Two key features distinguish import-driven warehouses, says a report by Prologis. One is the extreme volatility of their daily workloads and the other is the spottiness of accurate, timely information about ship arrival times and container deliveries.
"Import-Driven Warehousing in North America" notes that as world trade grows, so does the volume of container traffic. And with the US spending $1.88 trillion on imports in 2006, much of that freight moved in containers. But, while the early promise of containerization to reduce handling at the docks has been met, the story at the warehouse is very different.
The warehouses that have developed near ports (or are located further inland) to serve import flows can't be separated from the import process, says the report. Each import warehouse must plan its receiving workload based on the performance of and information from five different organizations, it continues. These include the steamship liens, forwarders and brokers, terminal operators, drayage companies and Customs and Border Protection.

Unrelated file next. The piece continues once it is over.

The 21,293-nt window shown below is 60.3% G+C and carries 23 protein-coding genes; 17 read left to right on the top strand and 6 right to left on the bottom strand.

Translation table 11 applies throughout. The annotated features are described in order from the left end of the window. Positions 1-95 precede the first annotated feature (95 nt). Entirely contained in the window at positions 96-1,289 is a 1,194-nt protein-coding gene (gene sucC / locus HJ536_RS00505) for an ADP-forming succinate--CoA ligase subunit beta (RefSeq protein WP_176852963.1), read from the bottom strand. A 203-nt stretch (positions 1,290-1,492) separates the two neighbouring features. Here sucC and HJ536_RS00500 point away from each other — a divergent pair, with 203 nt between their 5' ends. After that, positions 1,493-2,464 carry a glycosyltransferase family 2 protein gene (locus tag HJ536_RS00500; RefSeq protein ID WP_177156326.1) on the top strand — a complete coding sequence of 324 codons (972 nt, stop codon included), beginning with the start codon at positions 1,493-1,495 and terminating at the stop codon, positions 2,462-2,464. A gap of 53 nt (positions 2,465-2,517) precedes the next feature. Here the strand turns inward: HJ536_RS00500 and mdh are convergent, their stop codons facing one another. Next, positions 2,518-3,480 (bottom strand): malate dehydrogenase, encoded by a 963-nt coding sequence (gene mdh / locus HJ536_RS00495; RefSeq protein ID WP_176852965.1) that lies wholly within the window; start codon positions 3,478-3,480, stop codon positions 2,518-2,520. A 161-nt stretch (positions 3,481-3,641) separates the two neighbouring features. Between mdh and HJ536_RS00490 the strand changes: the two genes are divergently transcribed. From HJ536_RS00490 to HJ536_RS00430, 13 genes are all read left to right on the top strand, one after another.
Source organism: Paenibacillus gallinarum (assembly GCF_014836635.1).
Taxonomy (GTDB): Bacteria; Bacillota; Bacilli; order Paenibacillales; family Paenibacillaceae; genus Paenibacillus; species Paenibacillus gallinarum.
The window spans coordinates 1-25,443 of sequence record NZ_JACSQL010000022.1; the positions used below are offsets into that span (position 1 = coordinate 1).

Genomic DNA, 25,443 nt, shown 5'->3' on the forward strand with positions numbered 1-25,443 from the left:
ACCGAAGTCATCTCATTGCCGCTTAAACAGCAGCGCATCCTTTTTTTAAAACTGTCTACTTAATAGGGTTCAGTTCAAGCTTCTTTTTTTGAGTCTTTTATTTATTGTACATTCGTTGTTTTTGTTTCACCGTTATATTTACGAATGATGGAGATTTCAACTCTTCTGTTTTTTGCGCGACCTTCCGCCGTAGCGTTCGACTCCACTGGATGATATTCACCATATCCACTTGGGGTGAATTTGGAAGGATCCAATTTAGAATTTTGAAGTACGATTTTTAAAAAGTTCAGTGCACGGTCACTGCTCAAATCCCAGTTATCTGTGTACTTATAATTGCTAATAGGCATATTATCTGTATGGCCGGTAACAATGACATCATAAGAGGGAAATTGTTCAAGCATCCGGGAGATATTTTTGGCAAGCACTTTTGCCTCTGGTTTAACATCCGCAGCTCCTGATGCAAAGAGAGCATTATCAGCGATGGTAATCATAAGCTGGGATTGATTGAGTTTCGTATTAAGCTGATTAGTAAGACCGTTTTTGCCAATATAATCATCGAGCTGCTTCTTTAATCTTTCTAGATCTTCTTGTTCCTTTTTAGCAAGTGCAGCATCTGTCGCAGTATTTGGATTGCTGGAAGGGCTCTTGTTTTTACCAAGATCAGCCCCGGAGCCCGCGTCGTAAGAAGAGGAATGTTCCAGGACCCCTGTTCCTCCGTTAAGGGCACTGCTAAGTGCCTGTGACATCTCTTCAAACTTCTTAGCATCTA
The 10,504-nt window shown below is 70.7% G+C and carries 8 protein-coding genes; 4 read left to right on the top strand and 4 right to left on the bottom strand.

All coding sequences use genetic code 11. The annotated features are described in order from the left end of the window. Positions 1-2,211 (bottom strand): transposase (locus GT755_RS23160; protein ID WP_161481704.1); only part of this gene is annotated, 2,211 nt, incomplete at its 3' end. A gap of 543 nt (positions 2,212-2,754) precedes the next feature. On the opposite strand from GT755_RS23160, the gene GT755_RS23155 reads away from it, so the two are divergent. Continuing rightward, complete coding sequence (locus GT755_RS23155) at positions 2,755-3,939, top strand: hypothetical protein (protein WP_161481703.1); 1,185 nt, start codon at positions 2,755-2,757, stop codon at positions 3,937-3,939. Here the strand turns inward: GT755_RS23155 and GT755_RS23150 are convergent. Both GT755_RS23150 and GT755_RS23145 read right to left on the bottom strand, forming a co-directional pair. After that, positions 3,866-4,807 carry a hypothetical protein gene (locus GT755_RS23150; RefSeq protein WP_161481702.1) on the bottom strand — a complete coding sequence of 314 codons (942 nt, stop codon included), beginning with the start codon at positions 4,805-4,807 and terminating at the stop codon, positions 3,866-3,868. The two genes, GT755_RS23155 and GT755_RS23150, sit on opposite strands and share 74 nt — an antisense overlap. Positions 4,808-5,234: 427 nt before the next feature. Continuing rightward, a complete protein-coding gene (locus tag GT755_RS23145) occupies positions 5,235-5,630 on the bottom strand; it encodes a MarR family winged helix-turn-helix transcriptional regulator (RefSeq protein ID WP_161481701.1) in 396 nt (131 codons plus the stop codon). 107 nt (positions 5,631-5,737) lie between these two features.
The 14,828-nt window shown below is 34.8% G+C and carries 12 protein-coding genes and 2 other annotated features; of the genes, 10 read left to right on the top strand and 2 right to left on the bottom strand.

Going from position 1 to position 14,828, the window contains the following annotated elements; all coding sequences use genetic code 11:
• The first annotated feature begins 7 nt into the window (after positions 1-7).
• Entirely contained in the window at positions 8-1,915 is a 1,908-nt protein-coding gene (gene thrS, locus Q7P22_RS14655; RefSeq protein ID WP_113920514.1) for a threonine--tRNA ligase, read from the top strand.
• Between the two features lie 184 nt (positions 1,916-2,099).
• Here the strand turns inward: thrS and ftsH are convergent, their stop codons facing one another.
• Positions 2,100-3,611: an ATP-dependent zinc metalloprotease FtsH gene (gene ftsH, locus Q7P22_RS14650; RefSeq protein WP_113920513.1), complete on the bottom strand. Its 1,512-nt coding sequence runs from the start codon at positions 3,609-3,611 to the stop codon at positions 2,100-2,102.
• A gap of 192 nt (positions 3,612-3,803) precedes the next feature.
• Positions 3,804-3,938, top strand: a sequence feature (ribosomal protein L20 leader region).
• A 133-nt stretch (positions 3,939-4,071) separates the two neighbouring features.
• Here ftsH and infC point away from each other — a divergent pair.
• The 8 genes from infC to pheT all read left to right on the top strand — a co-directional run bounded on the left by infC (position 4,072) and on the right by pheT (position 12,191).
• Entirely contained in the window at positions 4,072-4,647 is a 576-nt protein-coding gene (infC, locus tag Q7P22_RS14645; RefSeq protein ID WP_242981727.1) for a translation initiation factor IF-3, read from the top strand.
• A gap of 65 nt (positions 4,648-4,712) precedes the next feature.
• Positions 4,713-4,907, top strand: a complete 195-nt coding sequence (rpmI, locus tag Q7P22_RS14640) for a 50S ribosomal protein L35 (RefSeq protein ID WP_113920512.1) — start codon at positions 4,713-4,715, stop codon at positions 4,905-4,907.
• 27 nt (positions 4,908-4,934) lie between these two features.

The workload can surge from zero to 50 containers in a single day, depending on the pace of unloading, customs clearance, and drayage as well as the original ordering pattern of the import customer. Import warehouse managers are not the masters of their own fates, says the report. Their efficiency and productivity depend not just on how well they execute their own operations but also on how well the other players within the import supply chain execute theirs.
Steamship lines are a major source of volatility and uncertainty, say warehouse operators. They also had a number of issues with longshore labor and other operators. Tariffs, fees, customs clearance and security were chief among their concerns. Hours of operation at the warehouses and chassis and dock space also come into play. Inconsistent communications between shipping lines, brokers, draymen, and importers exacerbate the planning and execution difficulties at the import warehouse, the report added.